• Gross motor development and the implications for learning

      Obergh, Rachel (2019-12)
      The purpose of this thesis is to identify the acquisition of developmentally appropriate gross motor and physical skills and to investigate the effects of incorporating physical activity into the classroom environment. I have explored current and foundational research literature to meet this goal with the intention, and hope that my findings will initiate further discussion and research work in this increasingly important area of development and curriculum for children. As an elementary and middle school student at the Progressive School of Long Island, I became intrigued by the high success rate of the students. I began to look for a common reason and immediately recognized the potential correlation between movement and learning. Every morning at the Progressive School, the entire student body gathered in the gym for a yoga inspired movement period. Throughout the day, movement was encouraged through classroom housekeeping, and running errands. The students also had outdoor recess every day, except in severe weather conditions. We brought boots, hats and gloves and played in the snow, helped rake the leaves and maintained our own garden. Play was so ingrained that we automatically created recess games combining physical and mental challenges.
    • Neuroplasticity: the impact of age and injury

      Celentano, Alexis M. (2017-12)
      Background: Neuroplasticity is an ongoing process of the brain that allows for learning, changing, and adapting to every day changes as well as to trauma. As we age, the rate of neuroplasticity (that combats the ramifications of brain injury) starts to decline. This has been seen throughout many different species and is the justification for why adult systems have more devastating deficits from injury than children. The brain can spontaneously recover from injury but for improved long-term results, speech and language therapy in conjunction with spontaneous recovery is ideal for maximal recovery of function and language. Purpose: In this review, the primary goal is to discuss past and present research on neuroplasticity, neural aging and the effects of injury on the language centers of the brain. Results: I have discussed neuroplasticity and peak neuroplasticity in children known as the critical periods and sensitive periods, discussion of normal aging on neuroplasticity, the results of prenatal strokes in comparison to the results of adult strokes, and the different types of recovery that occurs post-stroke/traumatic brain injury (TBI).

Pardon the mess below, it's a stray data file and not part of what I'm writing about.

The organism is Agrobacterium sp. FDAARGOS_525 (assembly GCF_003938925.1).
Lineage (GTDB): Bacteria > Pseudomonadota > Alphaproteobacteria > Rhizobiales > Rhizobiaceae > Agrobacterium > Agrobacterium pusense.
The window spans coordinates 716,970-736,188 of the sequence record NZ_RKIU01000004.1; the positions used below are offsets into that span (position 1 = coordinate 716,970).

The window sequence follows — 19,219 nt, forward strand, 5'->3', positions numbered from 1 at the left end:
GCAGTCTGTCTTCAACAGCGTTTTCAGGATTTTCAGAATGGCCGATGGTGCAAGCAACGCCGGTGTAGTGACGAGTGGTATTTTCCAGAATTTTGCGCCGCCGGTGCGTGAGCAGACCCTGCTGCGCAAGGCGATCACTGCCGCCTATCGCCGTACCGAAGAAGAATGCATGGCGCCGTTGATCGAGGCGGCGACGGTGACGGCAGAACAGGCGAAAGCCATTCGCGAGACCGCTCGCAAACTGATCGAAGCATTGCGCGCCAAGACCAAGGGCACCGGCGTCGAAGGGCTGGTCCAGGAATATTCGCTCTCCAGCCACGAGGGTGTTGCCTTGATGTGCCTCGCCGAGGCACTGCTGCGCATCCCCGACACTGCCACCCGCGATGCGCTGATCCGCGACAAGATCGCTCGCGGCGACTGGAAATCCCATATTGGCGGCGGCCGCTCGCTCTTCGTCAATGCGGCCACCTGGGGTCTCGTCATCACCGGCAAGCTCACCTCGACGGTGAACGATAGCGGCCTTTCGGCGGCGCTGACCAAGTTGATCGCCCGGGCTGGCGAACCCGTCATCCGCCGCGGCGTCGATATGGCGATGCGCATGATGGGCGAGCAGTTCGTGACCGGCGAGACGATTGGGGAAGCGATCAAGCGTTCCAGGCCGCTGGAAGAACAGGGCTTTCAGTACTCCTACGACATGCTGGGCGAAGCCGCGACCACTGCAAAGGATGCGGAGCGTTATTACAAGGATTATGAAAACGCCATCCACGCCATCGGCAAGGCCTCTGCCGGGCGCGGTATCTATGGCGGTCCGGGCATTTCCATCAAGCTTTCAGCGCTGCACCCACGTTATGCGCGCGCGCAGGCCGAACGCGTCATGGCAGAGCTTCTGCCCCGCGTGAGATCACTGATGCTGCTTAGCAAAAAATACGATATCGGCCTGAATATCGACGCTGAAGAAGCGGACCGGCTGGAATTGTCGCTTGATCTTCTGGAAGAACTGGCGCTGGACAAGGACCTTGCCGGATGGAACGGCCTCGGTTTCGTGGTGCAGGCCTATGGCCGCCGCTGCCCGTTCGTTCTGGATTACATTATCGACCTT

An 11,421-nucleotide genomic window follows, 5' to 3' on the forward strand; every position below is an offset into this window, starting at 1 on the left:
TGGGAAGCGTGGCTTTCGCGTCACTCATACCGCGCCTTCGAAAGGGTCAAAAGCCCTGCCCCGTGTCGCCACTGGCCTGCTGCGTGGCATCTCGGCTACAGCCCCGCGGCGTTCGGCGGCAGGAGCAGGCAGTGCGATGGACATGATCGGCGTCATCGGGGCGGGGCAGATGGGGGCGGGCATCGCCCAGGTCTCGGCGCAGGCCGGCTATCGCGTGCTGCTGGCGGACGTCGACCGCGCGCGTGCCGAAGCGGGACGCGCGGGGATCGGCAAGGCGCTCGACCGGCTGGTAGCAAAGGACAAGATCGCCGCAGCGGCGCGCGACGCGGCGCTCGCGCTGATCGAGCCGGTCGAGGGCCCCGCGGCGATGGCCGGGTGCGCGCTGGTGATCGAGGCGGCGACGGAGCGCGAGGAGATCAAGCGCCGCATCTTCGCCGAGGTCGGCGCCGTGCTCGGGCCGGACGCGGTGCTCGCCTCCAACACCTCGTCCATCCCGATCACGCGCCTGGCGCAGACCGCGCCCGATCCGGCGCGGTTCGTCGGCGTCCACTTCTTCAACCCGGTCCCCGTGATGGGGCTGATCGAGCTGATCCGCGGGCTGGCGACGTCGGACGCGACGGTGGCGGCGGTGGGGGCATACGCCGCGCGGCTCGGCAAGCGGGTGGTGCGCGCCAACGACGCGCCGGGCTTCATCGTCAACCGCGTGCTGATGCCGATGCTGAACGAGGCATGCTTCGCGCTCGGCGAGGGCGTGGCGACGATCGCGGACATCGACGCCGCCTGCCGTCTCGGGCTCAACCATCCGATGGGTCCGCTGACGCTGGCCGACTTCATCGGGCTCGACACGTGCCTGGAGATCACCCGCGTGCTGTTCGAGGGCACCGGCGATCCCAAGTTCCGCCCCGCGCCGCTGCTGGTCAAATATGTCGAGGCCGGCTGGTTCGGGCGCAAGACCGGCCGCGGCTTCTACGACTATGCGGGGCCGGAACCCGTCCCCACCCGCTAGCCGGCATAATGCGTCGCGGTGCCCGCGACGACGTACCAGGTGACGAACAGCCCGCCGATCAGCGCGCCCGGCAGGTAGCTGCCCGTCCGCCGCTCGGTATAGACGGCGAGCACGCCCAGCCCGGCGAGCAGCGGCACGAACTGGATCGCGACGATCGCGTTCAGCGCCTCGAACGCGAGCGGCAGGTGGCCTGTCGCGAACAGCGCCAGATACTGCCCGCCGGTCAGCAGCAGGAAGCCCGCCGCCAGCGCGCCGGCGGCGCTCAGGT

• Peter Najm & KAT6A disorder; living with a little known genetic mutation

      Freeman, Julia (2021-05)
      Peter Najm is one out of only 311 people around the globe who were born with the rare genetic mutation more commonly referred to as KAT6A disorder. While he may appear to be a 12 year old, nonverbal boy on the outside, there is simply so much more to Peter. What is KAT6A? It is a gene mutation of the KAT6A protein in chromosome 8, which is a major protein involved in the packaging of DNA molecules. So how does it work? The KAT6A gene makes the KAT6A protein, which is involved in controlling the production of proteins from other genes. Therefore, when there is a change on the KAT6A gene, problems can occur in various parts of the body. Currently, scientists do not know all of the functions of the KAT6A gene, so our knowledge will increase as research advances (KAT6A Foundation, 2021). However, what we do know is that when a person has a mutated KAT6A protein, all of the cells in their body will be affected. Interestingly enough, most of the time that a child is born with this mutation, their parents did not have or carry the gene, labelling it a ‘de novo’ gene mutation, as opposed to a typical genetic disorder or something that is hereditary and has been passed down. However, if a person does have the KAT6A mutation, there is a 50% chance that they will then pass this gene along to their children, as it is autosomal dominant.